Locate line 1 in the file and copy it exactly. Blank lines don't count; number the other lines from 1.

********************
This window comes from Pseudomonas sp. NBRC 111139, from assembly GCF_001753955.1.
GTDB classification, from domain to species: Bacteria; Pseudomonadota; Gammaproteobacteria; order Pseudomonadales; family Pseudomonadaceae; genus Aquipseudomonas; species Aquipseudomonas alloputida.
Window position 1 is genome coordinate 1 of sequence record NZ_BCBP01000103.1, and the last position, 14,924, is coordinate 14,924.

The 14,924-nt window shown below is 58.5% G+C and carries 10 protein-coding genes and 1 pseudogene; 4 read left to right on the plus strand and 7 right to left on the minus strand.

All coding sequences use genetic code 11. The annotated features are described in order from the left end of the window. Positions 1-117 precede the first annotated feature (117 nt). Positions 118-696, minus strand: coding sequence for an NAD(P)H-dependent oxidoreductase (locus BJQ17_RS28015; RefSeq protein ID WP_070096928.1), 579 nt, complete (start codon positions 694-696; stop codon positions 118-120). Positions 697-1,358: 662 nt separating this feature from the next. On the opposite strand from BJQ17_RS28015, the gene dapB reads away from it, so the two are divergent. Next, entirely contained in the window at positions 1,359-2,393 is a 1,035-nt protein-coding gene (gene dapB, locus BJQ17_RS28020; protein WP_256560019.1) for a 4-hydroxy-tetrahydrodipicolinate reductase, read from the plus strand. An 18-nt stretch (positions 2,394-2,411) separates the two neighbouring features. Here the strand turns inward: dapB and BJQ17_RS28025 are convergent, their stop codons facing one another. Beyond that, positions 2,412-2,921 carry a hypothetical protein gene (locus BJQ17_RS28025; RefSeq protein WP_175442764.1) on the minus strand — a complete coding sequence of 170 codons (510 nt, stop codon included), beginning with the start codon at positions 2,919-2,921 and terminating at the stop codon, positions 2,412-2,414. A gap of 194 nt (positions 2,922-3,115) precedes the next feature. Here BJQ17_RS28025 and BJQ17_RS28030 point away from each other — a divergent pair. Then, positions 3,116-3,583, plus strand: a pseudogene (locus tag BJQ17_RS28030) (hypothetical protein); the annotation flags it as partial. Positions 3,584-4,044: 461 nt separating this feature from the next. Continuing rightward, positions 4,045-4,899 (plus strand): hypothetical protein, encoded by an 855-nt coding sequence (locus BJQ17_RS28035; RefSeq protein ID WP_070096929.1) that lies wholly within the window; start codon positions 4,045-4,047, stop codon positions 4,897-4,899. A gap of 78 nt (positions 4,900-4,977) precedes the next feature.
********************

This window comes from Pseudomonas sp. NBRC 111139, from assembly GCF_001753955.1.